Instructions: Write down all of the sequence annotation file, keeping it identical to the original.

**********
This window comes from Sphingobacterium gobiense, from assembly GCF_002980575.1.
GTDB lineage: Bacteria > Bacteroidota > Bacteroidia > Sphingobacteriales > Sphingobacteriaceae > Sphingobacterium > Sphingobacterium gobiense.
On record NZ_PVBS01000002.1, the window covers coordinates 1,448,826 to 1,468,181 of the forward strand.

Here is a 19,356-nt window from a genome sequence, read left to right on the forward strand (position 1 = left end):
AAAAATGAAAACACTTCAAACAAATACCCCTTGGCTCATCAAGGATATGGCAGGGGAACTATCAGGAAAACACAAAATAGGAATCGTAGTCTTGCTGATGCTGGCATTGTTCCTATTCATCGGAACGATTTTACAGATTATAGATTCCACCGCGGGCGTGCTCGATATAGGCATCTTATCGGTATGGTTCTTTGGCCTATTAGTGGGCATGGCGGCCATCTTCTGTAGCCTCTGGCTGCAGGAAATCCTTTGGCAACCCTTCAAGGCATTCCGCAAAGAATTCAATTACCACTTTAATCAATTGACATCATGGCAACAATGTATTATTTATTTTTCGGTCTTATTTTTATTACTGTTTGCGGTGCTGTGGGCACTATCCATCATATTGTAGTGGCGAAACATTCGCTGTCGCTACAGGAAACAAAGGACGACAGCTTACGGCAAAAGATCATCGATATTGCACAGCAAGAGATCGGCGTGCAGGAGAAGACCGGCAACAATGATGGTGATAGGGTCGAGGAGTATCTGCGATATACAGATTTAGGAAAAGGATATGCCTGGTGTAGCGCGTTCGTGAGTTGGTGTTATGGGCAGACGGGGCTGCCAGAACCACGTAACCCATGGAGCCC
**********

This window comes from Sphingobacterium gobiense, from assembly GCF_002980575.1.
GTDB lineage: Bacteria > Bacteroidota > Bacteroidia > Sphingobacteriales > Sphingobacteriaceae > Sphingobacterium > Sphingobacterium gobiense.
On record NZ_PVBS01000002.1, the window covers coordinates 1,448,826 to 1,468,181 of the forward strand.

Here is a 19,356-nt window from a genome sequence, read left to right on the forward strand (position 1 = left end):
AAAAATGAAAACACTTCAAACAAATACCCCTTGGCTCATCAAGGATATGGCAGGGGAACTATCAGGAAAACACAAAATAGGAATCGTAGTCTTGCTGATGCTGGCATTGTTCCTATTCATCGGAACGATTTTACAGATTATAGATTCCACCGCGGGCGTGCTCGATATAGGCATCTTATCGGTATGGTTCTTTGGCCTATTAGTGGGCATGGCGGCCATCTTCTGTAGCCTCTGGCTGCAGGAAATCCTTTGGCAACCCTTCAAGGCATTCCGCAAAGAATTCAATTACCACTTTAATCAATTGACATCATGGCAACAATGTATTATTTATTTTTCGGTCTTATTTTTATTACTGTTTGCGGTGCTGTGGGCACTATCCATCATATTGTAGTGGCGAAACATTCGCTGTCGCTACAGGAAACAAAGGACGACAGCTTACGGCAAAAGATCATCGATATTGCACAGCAAGAGATCGGCGTGCAGGAGAAGACCGGCAACAATGATGGTGATAGGGTCGAGGAGTATCTGCGATATACAGATTTAGGAAAAGGATATGCCTGGTGTAGCGCGTTCGTGAGTTGGTGTTATGGGCAGACGGGGCTGCCAGAACCACGTAACCCATGGAGCCC